Vote counting and legal battles continue in Florida’s 2018 election recount.
Florida’s machine vote recounts in three statewide races — U.S. Senate, governor and agriculture commissioner — head into the final 24 hours Wednesday with a flurry of activity at local election office across the state, as well as at local and federal courthouses where attorneys for both sides continue to file lawsuits.
Election supervisors face a 3 p.m. Thursday deadline for completing the machine recount, with perhaps the exception of Palm Beach County which had been granted an extension Tuesday.
A circuit court judge in Leon County granted the extension after a Democratic legislative candidate in Palm Beach who lost his race by just 37 votes filed suit seeking extra time so that the Palm Beach election supervisor could complete the recount. But, before the order could be entered by the local court, the state filed a motion to move the case to federal court where a U.S. District judge will decide whether Palm Beach County’s recount deadline is extended.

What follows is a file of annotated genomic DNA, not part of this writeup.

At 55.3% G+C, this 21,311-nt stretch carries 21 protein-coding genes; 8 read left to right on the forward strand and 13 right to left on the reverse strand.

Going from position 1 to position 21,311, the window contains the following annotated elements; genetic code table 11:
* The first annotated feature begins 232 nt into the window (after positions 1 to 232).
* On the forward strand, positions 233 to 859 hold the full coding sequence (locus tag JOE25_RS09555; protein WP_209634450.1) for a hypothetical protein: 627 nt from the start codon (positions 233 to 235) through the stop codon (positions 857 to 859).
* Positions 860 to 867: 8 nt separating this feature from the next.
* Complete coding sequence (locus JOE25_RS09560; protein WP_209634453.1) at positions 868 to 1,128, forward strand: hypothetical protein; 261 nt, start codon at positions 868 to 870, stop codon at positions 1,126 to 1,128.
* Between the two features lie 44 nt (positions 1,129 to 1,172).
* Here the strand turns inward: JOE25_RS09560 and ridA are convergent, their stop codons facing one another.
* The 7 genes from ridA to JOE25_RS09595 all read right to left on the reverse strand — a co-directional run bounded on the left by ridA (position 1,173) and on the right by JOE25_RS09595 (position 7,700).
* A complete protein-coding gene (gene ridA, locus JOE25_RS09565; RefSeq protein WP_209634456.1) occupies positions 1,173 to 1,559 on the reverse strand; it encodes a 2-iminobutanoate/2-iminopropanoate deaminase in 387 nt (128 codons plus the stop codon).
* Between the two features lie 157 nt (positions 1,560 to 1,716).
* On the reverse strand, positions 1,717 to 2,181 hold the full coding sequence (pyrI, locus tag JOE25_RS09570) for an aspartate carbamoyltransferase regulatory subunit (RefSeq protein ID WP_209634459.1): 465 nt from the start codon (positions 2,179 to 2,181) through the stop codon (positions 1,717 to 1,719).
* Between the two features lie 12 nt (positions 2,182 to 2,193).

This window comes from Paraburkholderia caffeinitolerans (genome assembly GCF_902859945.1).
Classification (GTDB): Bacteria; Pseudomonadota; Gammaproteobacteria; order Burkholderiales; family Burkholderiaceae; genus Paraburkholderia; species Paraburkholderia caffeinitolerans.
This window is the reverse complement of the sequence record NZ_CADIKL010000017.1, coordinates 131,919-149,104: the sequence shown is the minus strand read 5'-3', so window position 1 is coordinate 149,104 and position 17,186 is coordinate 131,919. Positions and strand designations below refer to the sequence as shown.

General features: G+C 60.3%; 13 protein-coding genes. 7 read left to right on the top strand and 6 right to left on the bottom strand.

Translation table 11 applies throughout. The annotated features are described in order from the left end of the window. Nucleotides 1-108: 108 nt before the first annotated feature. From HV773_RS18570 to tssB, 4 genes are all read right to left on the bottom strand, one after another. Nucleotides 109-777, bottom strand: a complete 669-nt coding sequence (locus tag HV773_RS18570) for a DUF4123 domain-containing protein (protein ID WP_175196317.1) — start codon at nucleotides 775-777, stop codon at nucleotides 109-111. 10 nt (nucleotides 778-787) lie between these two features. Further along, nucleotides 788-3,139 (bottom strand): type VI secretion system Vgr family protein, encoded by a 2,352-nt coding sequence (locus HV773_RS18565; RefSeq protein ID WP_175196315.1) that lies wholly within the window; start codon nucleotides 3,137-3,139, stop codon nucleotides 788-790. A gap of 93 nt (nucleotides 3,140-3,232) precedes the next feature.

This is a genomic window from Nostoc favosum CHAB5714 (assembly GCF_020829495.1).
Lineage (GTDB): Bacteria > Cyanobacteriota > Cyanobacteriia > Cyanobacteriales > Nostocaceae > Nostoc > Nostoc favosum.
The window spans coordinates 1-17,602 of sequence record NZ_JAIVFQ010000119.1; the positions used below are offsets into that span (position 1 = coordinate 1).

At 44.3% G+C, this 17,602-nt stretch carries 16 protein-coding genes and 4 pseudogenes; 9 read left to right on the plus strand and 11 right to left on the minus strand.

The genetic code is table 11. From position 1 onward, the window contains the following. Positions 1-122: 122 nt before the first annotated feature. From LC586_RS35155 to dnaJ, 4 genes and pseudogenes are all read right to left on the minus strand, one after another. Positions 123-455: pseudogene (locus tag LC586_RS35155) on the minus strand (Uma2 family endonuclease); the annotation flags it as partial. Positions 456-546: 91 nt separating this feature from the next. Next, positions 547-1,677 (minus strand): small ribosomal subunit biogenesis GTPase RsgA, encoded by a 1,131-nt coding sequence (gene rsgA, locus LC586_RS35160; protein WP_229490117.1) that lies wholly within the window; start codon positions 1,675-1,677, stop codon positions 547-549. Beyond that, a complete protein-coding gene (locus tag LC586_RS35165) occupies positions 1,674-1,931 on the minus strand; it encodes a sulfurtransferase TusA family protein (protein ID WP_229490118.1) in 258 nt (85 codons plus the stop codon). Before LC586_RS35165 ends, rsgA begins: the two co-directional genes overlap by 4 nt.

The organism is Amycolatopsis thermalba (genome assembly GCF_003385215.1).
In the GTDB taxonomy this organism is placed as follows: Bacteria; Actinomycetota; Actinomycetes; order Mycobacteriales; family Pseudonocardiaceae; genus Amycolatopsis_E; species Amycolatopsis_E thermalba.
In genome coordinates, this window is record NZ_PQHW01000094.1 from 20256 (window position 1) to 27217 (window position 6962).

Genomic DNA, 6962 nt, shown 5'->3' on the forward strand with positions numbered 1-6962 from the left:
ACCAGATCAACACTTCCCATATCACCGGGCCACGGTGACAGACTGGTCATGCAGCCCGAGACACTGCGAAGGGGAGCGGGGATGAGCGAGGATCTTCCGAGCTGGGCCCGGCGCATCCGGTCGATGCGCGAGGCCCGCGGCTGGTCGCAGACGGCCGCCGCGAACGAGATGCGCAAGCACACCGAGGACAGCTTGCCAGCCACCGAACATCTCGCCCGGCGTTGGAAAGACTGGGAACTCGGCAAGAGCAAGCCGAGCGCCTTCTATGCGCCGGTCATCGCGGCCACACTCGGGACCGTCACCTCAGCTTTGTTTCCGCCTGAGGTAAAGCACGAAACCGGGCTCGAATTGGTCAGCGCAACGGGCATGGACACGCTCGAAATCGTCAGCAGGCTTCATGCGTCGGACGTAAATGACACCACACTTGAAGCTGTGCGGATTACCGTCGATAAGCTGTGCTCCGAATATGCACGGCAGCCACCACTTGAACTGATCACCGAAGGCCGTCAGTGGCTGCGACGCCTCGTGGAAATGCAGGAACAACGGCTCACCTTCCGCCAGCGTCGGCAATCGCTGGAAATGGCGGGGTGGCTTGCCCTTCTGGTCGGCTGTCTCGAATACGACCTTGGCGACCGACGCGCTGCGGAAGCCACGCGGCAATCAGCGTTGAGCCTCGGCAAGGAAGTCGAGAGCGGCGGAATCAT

Bill Nelson’s legal team Tuesday filed their own lawsuit in federal court seeking to extend the deadline for recounting of all the votes statewide in the U.S. Senate race.
In that same federal courthouse later today, another lawsuit filed by U.S. Sen. Bill Nelson’s campaign will be heard by a U.S. District judge. Democrats are asking for an immediate injunction to force the state to count all mail-in and provisional ballots that are deemed to have a signature mismatch.
The lawsuit asks the judge to rule “that all voters who submit a (vote-by-mail) or provisional ballot, and whose ballots are subsequently determined to involve a signature mismatch, be counted as valid votes.” Current state law requires officials to reject signatures that don’t match the ones on file.
“They know they lost. They know that Rick Scott is the Senator-elect,” the Scott campaign said in a release sent out Wednesday morning. “They don’t care, because this isn’t about 2018 and this isn’t about Bill Nelson. This is about 2020. Chuck Schumer and his national Democrat comrades are working overtime to change Florida’s election laws so they can try to win a presidential election two years from now.
The machine recount began Saturday in some counties after the vote margins in the three statewide contests in question fell below the 0.50 percentage that state law sets as a trigger point for proceeding with an automatic recount. If any of those races result in a difference of less than 0.25 percent, an automatic hand recount will be ordered with a deadline for reporting the final numbers set for Sunday.
The final election results are then scheduled to be certified by the state 9 a.m. next Tuesday.